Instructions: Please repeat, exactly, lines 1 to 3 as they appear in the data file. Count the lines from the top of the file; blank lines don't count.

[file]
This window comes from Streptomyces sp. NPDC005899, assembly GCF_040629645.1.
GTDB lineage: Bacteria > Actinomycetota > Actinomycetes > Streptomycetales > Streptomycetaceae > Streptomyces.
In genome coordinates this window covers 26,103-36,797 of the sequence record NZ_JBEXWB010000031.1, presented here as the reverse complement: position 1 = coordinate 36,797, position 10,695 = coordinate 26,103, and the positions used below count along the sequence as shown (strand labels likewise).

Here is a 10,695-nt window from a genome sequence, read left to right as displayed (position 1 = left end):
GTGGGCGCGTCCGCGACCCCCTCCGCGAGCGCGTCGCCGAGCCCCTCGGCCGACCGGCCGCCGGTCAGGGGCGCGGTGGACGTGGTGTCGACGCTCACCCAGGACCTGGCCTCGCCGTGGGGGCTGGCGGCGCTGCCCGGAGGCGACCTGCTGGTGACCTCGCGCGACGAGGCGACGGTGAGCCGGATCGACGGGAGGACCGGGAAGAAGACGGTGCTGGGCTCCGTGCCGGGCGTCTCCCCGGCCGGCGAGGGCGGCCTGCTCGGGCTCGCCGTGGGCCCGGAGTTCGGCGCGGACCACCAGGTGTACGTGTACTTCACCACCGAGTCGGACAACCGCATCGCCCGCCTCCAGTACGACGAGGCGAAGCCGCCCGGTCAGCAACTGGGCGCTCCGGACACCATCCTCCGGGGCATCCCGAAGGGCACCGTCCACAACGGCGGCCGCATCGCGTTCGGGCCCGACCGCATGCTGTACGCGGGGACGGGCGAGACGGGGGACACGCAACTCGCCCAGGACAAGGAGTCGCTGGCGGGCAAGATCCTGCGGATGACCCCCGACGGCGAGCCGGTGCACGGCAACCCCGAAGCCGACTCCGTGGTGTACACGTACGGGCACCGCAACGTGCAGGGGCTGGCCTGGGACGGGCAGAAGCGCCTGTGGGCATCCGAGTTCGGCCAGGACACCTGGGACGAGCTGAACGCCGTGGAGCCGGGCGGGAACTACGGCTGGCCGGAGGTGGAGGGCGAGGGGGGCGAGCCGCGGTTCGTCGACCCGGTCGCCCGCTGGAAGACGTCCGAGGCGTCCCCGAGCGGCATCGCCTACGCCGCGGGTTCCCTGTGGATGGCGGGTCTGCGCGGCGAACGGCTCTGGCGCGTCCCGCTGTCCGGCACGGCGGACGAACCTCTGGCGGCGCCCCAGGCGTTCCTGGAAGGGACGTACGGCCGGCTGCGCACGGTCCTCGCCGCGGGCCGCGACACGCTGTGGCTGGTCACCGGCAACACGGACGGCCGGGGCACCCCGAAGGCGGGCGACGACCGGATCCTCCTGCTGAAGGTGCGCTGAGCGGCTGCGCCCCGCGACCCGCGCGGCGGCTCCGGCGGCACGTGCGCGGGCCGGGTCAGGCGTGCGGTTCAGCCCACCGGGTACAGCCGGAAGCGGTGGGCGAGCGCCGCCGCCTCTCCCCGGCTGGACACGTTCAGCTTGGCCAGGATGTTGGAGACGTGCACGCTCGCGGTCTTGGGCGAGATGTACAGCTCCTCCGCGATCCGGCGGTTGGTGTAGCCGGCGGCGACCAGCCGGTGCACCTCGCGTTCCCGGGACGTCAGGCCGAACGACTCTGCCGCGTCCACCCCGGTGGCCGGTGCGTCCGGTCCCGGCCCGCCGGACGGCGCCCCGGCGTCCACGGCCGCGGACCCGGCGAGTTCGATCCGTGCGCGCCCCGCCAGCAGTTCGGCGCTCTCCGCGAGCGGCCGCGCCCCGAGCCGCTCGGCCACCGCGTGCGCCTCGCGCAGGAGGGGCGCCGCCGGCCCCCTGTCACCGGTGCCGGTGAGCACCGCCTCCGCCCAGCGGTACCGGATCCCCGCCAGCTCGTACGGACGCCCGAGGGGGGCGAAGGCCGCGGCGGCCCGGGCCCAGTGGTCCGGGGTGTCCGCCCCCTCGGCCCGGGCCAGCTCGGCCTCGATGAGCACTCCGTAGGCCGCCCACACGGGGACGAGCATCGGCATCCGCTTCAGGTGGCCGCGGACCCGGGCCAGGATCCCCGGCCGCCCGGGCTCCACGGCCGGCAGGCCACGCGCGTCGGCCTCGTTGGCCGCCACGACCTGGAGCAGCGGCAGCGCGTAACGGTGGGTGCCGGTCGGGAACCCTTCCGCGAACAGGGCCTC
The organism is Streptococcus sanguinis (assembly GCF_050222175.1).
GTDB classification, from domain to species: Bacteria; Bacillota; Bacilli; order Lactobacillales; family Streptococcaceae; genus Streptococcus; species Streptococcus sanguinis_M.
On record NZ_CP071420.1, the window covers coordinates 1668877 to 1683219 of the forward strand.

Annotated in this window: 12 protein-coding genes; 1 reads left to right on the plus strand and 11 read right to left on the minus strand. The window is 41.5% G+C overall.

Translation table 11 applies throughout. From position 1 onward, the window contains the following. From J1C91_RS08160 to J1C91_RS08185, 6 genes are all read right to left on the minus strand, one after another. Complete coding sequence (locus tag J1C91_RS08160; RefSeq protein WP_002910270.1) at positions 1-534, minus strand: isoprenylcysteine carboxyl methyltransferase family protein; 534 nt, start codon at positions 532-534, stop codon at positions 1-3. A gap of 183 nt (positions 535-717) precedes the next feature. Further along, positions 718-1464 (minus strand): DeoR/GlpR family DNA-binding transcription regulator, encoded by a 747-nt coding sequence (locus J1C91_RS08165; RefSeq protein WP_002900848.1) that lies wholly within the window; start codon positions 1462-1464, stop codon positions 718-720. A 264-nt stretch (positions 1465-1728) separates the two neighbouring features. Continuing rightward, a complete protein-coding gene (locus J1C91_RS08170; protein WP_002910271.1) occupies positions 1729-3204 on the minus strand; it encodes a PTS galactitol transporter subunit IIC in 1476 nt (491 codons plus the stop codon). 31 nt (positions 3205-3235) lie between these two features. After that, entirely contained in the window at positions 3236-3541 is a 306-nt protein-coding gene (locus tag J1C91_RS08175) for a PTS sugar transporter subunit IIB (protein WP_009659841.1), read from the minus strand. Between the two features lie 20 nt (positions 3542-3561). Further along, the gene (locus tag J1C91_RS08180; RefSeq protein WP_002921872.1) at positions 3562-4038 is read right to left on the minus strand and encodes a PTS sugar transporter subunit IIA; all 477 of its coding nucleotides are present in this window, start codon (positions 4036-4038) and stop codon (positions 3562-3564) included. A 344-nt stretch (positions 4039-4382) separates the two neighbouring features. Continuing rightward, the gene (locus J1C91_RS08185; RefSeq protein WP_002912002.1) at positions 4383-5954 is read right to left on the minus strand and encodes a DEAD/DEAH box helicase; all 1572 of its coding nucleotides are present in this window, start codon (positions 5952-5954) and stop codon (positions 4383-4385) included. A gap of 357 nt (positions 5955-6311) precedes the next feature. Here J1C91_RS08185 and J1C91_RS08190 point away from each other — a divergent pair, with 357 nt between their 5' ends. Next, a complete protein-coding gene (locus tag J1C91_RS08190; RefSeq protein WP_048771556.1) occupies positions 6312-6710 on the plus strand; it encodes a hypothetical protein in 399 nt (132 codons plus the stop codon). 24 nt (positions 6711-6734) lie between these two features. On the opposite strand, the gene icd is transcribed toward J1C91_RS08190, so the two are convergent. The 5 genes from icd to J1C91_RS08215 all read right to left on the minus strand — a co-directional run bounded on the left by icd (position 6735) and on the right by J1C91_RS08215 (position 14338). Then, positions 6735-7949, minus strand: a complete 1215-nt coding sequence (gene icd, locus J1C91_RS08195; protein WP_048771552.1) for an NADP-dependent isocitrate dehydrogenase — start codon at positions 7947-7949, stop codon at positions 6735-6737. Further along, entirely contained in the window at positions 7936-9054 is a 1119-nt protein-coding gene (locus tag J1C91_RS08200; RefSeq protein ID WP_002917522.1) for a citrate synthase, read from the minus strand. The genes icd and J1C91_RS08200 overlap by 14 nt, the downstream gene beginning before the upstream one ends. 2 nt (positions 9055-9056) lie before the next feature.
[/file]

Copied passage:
This window comes from Streptomyces sp. NPDC005899, assembly GCF_040629645.1.
GTDB lineage: Bacteria > Actinomycetota > Actinomycetes > Streptomycetales > Streptomycetaceae > Streptomyces.
In genome coordinates this window covers 26,103-36,797 of the sequence record NZ_JBEXWB010000031.1, presented here as the reverse complement: position 1 = coordinate 36,797, position 10,695 = coordinate 26,103, and the positions used below count along the sequence as shown (strand labels likewise).